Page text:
Mouly Surya’s film transposes tropes of the American West to contemporary Indonesia
MARLINA THE MURDERER IN FOUR ACTS (Mouly Surya). 93 minutes. Opens Friday (June 29). See listing. Rating: NNNN
In a golden age of female-forward action movies, Marlina The Murderer In Four Acts distinguishes itself by reaching back to look forward.
Following her 2013 teen romance What They Don’t Talk About When They Talk About Love, writer/director Mouly Surya transposes the tropes of the American West to contemporary Indonesia. A young widow (Marsha Timothy) refuses to surrender herself and her possessions to rural bandits. She kills the criminals instead, and encounters a series of unexpected complications when she tries to turn herself in.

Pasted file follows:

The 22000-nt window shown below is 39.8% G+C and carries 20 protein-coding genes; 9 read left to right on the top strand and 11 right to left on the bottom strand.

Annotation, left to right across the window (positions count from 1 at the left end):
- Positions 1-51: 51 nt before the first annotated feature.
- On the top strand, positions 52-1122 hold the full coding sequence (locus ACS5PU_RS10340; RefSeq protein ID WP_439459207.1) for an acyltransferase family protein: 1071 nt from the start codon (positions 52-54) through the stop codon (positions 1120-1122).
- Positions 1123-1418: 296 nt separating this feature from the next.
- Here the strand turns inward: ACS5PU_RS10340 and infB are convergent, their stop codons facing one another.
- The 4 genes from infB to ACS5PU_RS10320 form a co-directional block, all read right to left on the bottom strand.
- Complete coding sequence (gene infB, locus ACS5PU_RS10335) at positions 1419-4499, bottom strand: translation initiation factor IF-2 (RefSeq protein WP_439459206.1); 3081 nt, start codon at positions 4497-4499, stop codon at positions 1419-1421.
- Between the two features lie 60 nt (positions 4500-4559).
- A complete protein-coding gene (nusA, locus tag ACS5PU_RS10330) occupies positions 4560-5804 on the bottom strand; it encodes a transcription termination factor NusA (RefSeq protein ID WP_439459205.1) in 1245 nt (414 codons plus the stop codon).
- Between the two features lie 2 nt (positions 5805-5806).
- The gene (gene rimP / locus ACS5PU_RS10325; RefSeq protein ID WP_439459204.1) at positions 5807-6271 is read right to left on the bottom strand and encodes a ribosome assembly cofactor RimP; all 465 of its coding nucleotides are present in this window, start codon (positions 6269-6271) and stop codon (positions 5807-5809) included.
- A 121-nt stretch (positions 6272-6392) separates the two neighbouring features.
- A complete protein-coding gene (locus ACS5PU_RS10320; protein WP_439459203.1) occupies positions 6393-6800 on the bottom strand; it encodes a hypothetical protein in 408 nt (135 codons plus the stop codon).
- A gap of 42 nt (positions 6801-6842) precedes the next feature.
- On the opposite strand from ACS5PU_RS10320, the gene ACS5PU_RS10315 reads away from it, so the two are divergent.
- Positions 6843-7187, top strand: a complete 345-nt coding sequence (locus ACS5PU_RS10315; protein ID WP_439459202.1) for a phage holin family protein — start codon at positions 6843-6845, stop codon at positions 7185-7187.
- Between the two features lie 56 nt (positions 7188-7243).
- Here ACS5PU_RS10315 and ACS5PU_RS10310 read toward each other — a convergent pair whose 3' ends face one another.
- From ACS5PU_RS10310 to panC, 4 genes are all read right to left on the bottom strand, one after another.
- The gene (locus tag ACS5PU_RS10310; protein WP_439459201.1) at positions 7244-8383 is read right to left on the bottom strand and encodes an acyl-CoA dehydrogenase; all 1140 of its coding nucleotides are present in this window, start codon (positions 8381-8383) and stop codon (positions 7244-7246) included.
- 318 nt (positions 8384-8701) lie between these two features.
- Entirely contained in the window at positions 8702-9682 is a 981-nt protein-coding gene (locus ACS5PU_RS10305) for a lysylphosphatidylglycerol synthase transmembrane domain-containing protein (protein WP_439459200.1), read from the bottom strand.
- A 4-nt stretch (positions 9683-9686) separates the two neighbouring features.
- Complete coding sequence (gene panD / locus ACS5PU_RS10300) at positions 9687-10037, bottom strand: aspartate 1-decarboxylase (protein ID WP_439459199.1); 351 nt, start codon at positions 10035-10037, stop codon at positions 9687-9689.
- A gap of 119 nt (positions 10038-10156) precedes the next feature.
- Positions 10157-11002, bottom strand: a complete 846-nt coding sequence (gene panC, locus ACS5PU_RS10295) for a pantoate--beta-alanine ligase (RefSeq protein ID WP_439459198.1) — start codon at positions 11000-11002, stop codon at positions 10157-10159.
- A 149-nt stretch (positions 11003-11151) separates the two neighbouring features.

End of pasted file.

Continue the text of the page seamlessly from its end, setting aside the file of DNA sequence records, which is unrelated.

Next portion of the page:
Surya has a great feel for elemental imagery, giving a timeless quality to the story by keeping the flip phones and vehicles to a minimum, even finding a way to work horses into the action. And the script folds in a parallel story about Marlina’s pregnant friend Novi (Dea Panendra), whose missed delivery date has led her husband to speculate the child isn’t his. (This is not a movie that goes particularly easy on its menfolk.)
Marlina The Murderer keeps its focus tight and its storytelling sharp, and if it has a tendency to hammer home the genre resonance by holding moments a little too long and having characters look into the camera to make sure we don’t miss the contemporary resonance… well, no one complains when Tarantino does it.